In the Long Term Post-Acute Care (LTPAC) provider community, Administrators hold the ultimate accountability for the operations of their organization. Of course, their focus is always on the delivery of quality care. Many Administrators I know have a clinical background of some sort – the better for understanding and managing a holistic approach to patient care. But at the same time, they must also focus on efficiencies and fiscal management – as a part of this, Administrators have to regularly review Accounts Receivable (AR). A simple set of touchpoints can help the Administrator keep up to date and ensure that the financial operations are doing well.
Accounts Receivable Touchpoints For LTPAC Administrators
It all begins with the AR Aging Report: Administrators should have full access to the AR Aging report, and be able to interpret what the numbers tell us. What is the percentage of AR over 90 days? Industry benchmarks indicate 15% is a reasonable goal. Take a deeper dive to ask why these balances exist:
oAre the balances due to a lag in Medicaid application approval? How is the financial office managing the pending process? Are they well educated in eligibility requirements?
oIs there an issue with Medicare claim processing? Does the billing office have current claim status on each balance? Are there issues in the intake/ admission process that are making it difficult to identify the proper primary payer?
oIs the issue with the Managed Care/ Commercial insurance accounts? Is the facility experiencing non-payment, delayed or short payment due to lack of pre-admission verification and authorization? Is it due to lack of contracts?
What is the Days Sales Outstanding (DSO), by payer and overall? The DSO will tell us the average number of days that it is taking to collect revenue. If we have a large private pay population, we may expect to have a very low DSO (under 20 days) as we are billing in advance with a due date on or around the 10th of the following month. Understanding the DSO by payer is important as well – Medicare has a 14-day payment floor for clean claims so if we have a high Medicare DSO, is the problem with the claims or the process for billing?
What is the percentage of collection of revenue each month? Organizations should be able, on average, to collect 100% of revenue each month. Of course, there are payers that cannot be billed within the same month, but collections of prior month claims should be making up the difference.
Is the facility booking a large number of adjustments each month for contractual allowances? Make sure the billing system reflects actual reimbursement rates to ensure appropriate revenue recognition.
What is the percentage of bad debt? Industry standards would indicate that an acceptable level would be 1% of revenue. Increases in bad debt may be due to payer issues, but they may be signifying a lack of process.
I really can’t say it enough – process is everything. Administrators must have more than a basic understanding of the revenue cycle process in order to ensure that staff has the tools they need to manage receivables, and for them to be held accountable.
oPayer benefits/ eligibility established prior to admission?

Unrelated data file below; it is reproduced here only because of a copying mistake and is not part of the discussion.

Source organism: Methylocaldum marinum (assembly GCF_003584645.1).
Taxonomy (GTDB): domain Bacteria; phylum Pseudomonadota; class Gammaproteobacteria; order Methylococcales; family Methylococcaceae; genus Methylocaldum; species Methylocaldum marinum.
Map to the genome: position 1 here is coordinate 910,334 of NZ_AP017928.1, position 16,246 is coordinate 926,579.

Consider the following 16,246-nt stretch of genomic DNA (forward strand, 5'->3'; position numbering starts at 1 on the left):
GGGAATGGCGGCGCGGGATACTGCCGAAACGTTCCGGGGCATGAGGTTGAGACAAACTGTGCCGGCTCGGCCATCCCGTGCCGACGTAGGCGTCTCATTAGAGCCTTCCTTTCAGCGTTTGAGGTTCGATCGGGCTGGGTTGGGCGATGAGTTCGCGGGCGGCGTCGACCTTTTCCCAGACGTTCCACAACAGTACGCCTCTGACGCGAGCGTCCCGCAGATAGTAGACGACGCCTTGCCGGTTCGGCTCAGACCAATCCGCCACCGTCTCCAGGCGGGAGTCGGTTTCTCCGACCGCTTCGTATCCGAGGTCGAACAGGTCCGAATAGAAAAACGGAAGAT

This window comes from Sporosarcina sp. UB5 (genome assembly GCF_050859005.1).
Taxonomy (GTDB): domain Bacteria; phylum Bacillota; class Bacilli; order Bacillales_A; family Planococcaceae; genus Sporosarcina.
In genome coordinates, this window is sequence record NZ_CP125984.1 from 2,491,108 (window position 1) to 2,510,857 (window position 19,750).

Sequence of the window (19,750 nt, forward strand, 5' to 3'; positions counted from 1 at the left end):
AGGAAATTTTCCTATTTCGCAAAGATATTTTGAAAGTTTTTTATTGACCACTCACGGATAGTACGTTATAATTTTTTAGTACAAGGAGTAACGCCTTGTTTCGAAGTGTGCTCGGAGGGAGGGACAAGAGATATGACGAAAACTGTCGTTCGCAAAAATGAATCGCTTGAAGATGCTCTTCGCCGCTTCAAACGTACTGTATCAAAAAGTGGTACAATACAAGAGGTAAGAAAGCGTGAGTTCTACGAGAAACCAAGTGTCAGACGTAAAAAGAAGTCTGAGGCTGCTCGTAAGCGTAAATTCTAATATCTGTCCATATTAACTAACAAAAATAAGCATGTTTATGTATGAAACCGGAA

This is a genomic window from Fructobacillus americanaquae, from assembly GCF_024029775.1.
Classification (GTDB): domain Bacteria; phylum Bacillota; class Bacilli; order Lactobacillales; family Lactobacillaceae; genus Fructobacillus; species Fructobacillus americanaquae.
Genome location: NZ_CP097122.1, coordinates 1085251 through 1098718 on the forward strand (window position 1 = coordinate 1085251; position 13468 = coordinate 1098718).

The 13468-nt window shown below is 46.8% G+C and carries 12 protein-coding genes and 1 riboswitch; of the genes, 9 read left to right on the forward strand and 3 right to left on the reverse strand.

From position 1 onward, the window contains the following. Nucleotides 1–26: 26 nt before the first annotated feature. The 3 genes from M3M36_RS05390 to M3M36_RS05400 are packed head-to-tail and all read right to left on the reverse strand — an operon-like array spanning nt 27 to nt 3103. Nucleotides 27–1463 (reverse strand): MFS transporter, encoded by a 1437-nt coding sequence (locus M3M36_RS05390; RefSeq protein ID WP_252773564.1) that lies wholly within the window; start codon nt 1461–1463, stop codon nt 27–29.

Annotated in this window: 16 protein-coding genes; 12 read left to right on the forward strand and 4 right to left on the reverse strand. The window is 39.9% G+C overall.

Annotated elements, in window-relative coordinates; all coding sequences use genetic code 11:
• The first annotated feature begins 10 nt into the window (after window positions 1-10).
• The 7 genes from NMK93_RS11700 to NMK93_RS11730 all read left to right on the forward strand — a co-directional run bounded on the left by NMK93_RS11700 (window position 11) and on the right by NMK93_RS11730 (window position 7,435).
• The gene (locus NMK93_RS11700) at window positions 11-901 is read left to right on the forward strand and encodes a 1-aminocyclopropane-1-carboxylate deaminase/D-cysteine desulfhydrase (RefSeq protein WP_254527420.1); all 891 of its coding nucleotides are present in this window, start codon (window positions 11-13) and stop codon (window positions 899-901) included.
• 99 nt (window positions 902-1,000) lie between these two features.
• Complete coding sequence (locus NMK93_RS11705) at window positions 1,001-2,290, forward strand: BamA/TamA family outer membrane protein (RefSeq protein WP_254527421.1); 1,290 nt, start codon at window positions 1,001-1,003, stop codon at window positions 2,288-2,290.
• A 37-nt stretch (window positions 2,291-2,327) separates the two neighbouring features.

oHow is staff completing the payer verification process?
oHow is payer information documented and communicated to organization staff?
oWho is communicating financial liabilities to the patient?
Daily census and cash management
oIs census accurately updated on a daily basis?
Look for frequent census corrections as an indicator of process issues
oIs cash deposited and posted on a daily basis?
oIs staff able to forecast payment?
Timely, accurate billing and collections
oWhat date are private statements mailed out?
oIs there a preponderance of statement complaints and/ or corrections on a monthly basis?
oIs the facility billing all other payers within the first week of the month?
Medicaid billed the first day of the month? If state allows for weekly or bi-monthly billing, is this completed as of the cut-off date?
Medicare Part B claims should be billed within a couple days – once the services are booked and triple check is completed, of course
Medicare Part A claims triple checked, submitted and accepted well within the time frame for payment by the end of the month?
Administrators should know the denial rate on the facility Medicare claims – it is not too much to expect submissions to be 95% error-free.
Month end process and reporting
oIs the facility able to close AR on a timely basis each month? The 5th business day of the month should be an easy timeline to meet.
oIs the business office completing a revenue test each month to ensure that all revenue is accurately captured? This does not have to be complicated, a quick days times rates to test room and board revenue, and a comparison of source documents to ancillary posting to ensure that all ancillary revenue has been booked. Further review of the ancillary charges to the contractual allowances booked will help ensure that we are not carrying AR on the aging report in error.
Of course, there is much more to the management of the revenue cycle than what is outlined here, but Administrators don’t need to be able to bill a claim in order to manage the process.
If the abovementioned questions only bring MORE questions, contact Richter Healthcare Consultants. We can assess the process, outline how it should look and provide you with the tools to manage your revenue cycle. It is all about the process – we can help refine yours.